A damning report today exposes the "inexcusable scandal" of payment protection insurance (PPI) sales practices and blames a lack of competition for the problems facing the industry.
The Competition Commission (CC) report also suggests several measures it argues would improve the market for consumers, including banning a distributor’s right to sell PPI at the same time as another credit product, and introducing a price cap as a temporary measure to reduce prices. It is inviting comment on its suggestions
The report say most of the UK’s 14 million PPI policies are sold at the same time a consumer takes out a loan, and argues consumers are unaware they can buy the products from other providers.
It says this makes it difficult for other providers to reach these customers, adding that, in the absence of such competitive pressure, distributors such as banks, mortgage providers and credit card providers are able to charge higher prices.
Competition Commission deputy chairman, Peter Davis, says: “We've found serious problems with the PPI market and customers are paying for the lack of competition.
“The way PPI is sold as an ‘add-on' to a loan or other credit product means distributors escape the pressure they should face from competing suppliers.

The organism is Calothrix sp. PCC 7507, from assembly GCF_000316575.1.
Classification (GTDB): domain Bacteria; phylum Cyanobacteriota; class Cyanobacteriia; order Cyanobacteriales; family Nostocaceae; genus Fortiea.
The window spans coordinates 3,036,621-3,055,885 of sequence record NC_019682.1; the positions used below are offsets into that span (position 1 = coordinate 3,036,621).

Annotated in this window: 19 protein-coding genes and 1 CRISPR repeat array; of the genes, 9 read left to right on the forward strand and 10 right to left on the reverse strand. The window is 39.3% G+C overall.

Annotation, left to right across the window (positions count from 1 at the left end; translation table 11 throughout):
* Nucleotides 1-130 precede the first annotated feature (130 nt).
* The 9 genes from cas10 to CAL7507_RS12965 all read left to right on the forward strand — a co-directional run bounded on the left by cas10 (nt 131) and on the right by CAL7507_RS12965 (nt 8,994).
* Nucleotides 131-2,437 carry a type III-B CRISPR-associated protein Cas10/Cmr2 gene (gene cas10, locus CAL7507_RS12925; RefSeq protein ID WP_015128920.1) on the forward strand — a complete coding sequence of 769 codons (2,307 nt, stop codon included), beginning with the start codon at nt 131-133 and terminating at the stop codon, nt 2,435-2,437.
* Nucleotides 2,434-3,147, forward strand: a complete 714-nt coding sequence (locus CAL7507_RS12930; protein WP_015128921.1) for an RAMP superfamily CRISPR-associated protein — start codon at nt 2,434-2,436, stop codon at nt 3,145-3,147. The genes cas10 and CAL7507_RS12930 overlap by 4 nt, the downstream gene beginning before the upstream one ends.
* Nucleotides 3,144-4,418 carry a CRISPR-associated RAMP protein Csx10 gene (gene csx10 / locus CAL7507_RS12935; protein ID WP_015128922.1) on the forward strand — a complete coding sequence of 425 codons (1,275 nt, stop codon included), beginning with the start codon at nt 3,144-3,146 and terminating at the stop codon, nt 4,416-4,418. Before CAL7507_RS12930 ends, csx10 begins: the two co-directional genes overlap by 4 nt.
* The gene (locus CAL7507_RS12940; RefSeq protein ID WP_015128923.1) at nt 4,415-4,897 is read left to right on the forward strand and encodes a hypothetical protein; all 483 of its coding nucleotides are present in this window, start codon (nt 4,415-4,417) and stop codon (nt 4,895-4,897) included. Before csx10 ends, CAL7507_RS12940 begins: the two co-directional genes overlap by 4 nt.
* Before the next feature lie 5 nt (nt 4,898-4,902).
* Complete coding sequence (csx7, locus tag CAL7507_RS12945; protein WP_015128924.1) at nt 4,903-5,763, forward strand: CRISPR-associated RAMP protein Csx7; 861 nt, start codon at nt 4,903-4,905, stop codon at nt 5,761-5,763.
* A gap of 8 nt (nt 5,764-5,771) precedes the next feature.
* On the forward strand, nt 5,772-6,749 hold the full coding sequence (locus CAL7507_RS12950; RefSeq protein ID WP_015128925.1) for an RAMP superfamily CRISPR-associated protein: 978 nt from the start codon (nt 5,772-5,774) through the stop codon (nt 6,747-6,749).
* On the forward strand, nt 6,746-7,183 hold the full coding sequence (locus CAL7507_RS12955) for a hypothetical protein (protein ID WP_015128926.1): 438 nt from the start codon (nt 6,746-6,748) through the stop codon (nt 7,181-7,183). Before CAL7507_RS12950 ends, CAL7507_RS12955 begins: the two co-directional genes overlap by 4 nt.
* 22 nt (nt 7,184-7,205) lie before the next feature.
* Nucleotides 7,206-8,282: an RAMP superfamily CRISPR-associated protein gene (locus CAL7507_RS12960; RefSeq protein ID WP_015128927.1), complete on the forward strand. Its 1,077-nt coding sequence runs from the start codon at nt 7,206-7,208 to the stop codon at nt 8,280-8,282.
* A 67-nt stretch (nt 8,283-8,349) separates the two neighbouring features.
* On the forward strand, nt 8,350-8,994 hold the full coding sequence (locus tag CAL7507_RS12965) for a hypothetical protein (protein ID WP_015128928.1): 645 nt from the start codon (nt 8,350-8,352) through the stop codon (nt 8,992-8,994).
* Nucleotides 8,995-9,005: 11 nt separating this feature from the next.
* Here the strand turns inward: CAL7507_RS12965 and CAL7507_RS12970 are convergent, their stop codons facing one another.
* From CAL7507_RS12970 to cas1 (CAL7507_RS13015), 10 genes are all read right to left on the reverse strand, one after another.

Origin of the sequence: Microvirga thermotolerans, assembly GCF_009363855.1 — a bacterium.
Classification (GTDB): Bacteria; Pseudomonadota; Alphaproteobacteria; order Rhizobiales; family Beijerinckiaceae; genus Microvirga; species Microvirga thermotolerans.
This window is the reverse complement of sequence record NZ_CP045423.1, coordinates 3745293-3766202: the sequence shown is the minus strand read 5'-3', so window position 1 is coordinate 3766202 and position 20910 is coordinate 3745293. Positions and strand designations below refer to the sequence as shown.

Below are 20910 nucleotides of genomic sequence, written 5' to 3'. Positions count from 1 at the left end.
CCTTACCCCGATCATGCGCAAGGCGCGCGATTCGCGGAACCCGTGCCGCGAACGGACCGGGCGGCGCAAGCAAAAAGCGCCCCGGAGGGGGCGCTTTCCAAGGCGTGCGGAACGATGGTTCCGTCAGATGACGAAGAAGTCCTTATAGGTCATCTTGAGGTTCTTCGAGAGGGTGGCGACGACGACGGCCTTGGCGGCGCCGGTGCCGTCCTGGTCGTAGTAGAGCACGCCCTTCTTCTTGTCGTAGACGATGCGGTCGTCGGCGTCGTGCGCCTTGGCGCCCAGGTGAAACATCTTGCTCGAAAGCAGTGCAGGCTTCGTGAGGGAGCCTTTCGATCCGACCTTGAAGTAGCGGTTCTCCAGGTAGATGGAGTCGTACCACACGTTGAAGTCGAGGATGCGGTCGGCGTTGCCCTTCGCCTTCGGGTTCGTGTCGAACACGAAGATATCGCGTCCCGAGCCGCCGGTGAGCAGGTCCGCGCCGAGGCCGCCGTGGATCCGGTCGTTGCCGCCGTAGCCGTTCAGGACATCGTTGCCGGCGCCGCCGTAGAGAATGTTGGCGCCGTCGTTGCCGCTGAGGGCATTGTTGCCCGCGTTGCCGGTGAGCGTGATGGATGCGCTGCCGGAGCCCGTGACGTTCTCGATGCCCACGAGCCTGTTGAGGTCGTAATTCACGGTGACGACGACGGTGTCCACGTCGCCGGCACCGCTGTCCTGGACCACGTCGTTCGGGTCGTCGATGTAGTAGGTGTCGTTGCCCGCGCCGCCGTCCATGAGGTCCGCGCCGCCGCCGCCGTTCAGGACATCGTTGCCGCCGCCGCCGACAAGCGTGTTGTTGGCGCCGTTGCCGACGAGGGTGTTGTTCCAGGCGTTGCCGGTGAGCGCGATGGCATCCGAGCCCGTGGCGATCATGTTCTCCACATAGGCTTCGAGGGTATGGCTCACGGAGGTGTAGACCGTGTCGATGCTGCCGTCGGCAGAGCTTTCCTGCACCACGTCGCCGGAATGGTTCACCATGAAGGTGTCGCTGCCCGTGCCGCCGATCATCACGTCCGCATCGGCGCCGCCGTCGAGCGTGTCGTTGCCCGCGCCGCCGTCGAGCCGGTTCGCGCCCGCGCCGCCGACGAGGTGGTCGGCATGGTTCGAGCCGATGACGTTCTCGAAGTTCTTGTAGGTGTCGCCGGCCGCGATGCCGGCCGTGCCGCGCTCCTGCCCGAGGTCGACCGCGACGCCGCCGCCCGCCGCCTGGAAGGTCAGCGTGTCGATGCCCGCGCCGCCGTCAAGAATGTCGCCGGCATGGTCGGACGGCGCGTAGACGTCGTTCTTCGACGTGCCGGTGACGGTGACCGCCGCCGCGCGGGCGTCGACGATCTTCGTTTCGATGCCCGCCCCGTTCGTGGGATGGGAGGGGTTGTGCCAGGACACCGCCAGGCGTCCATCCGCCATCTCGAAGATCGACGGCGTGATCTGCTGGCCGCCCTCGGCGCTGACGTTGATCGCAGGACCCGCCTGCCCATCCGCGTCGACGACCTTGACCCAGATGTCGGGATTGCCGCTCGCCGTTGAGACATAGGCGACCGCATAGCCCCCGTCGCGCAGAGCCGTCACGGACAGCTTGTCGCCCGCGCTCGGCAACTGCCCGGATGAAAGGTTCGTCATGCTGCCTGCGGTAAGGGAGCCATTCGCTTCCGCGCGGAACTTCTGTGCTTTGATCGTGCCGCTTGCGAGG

“Distributors don't appear to compete much with each other on either price or quality of PPI; neither do they appear to do much direct advertising of PPI to win customers from each other.”
Davis says increased competition in the PPI market would be beneficial to both consumers, providers and distributors.
“Most consumers understandably focus on the loan or credit and its APR and tend to make a snap decision when the PPI product is then offered to them, rather than looking at the true cost of the credit and PPI together, or at the range of PPI products available,” he says.
“In fact, many customers simply aren't aware that they can get PPI elsewhere, potentially for less and equally others believe that buying PPI from the provider increases their chance of getting a loan.”
David Lipsey, chair of the Financial Services Consumer Panel, says: “PPI, both products and sales, has been a source of inexcusable scandals for too long. The FSA has been tackling the regulated aspects of PPI, and now we see a clearer exposition of the competition issues in today’s report.”
But the British Bankers’ Association argues negative comment on PPI could unintentionally “leave customers exposed just as economic conditions are worsening”.
Angela Knight , chief executive of the BBA, says: “The industry has moved on since the Competition Commission research has been carried out. Customers are better able to shop around and make comparisons, there is more choice around and customers are provided with a separate document showing the key facts of the policy before they take it out.
“There are some issues that concern us. It's important that customers don't end up finding themselves worse off as a result of unintended consequences.”
The CC would like to hear views on the provisional findings report and notice of remedies from all interested parties, in writing, by 30 June 2008. To submit evidence, please write to:
The Inquiry Secretary (PPI market inquiry)
Or email: [email protected]
020 7034 2636
All-day event on 24 April
Consequences could be more severe than in stress tests
AFH has six segregated mandate funds
Variable operating expenses